Much of the anger about the draft came because of the number of deferments that allowed "fortunate sons" to avoid or delay service. Unlike the era of World War II, college students during Vietnam could obtain deferments because their education was deemed to be in the national interest by the federal government. Initially, college students were eligible for II-S deferments until they fulfilled their degree requirements or reached their twenty-fourth birthday, whichever came first. However, in early 1966, the Selective Service System initiated the Selective Service College Qualification Test. Any student ranking in the lower levels of his class became eligible for the draft.

PRIMARY SOURCE

Fortunate Son

Some folks are born made to wave the flag,
Ooh, they're red, white and blue.
And when the band plays hail to the chief,
Ooh, they point the cannon at you, lord.
It ain't me; it ain't me; I ain't no senator's son, son.
It ain't me; it ain't me; I ain't no fortunate one, no.
Yeah!
Some folks are born silver spoon in hand,
Lord, don't they help themselves, oh.
But when the taxman comes to the door,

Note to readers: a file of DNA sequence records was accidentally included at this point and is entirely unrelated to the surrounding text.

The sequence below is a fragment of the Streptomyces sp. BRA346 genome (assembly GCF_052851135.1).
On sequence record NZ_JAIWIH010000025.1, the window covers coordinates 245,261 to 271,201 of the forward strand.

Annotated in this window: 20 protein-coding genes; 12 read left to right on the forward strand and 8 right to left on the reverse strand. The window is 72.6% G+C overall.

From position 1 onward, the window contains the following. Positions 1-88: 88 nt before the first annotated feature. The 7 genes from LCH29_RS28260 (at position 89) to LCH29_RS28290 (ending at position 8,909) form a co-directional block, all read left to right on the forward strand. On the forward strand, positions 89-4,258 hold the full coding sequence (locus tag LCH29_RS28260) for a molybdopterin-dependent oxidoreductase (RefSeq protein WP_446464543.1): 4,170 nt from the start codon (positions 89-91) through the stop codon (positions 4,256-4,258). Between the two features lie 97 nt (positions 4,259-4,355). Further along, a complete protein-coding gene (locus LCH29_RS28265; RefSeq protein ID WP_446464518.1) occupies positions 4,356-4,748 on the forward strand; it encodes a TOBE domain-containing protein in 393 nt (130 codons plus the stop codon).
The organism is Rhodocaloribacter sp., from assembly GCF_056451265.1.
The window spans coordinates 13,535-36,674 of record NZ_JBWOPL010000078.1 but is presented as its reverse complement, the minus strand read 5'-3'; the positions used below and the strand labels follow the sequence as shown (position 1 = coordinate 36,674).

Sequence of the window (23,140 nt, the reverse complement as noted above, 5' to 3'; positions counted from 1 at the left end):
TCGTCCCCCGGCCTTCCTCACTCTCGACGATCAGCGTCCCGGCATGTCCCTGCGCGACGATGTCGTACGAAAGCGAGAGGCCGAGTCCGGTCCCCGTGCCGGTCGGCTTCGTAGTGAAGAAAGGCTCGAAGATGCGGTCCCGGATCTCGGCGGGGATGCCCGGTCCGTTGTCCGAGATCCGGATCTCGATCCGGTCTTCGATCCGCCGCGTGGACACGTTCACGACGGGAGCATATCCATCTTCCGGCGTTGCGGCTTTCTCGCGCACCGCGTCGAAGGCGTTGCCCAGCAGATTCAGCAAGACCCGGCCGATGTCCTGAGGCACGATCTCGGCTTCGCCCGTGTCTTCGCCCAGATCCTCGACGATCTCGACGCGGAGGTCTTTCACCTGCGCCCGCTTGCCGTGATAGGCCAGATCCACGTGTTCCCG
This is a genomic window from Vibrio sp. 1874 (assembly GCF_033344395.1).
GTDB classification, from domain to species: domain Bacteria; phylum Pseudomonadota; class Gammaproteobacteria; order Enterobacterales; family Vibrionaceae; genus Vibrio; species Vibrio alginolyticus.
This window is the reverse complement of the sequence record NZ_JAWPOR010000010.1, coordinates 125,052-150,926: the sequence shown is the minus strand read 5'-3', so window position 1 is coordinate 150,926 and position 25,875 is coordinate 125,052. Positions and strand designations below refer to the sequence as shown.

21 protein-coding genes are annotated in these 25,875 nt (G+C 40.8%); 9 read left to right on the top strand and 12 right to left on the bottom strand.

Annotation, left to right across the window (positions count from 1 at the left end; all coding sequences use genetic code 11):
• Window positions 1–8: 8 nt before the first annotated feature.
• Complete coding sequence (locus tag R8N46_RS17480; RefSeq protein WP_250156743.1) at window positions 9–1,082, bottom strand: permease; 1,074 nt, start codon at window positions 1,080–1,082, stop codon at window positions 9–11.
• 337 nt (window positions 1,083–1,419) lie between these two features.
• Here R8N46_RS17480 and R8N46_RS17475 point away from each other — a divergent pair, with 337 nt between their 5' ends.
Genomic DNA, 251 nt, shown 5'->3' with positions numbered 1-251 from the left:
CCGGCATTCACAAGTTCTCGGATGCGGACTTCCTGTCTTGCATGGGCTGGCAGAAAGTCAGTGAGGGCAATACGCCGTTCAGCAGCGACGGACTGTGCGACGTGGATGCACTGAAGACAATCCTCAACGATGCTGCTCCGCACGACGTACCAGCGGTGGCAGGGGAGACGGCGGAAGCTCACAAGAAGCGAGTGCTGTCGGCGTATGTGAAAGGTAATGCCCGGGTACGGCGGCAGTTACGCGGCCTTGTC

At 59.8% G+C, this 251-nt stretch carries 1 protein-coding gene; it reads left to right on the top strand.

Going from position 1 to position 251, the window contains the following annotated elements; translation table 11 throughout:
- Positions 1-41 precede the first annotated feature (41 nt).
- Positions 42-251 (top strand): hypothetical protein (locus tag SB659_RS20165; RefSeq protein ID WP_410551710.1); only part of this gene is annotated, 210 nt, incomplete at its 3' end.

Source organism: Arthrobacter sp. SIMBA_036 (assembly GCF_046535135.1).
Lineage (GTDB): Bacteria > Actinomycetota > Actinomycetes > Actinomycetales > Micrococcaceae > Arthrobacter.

Lord, the house looks like a rummage sale, yes.
It ain't me; it ain't me; I ain't no millionaire's son, no.
It ain't me; it ain't me; I ain't no fortunate one, no.
Some folks inherit star spangled eyes,
Ooh, they send you down to war, lord,
And when you ask them, how much should we give?
Ooh, they only answer more! more! more! yeah,
It ain't me; it ain't me; I ain't no military son, son.
It ain't me; it ain't me; I ain't no fortunate one, one.
It ain't me; it ain't me; I ain't no fortunate one, no no no.
It ain't me; it ain't me; I ain't no fortunate son, no no no,

SIGNIFICANCE

CCR disbanded in October 1972 after its seventh album, Mardi Gras sold poorly. In subsequent years, Fogarty became bitterly estranged from the other band members. He released several solo albums and won a Grammy in 1997. CCR was inducted into the Rock and Roll Hall of Fame in 1993.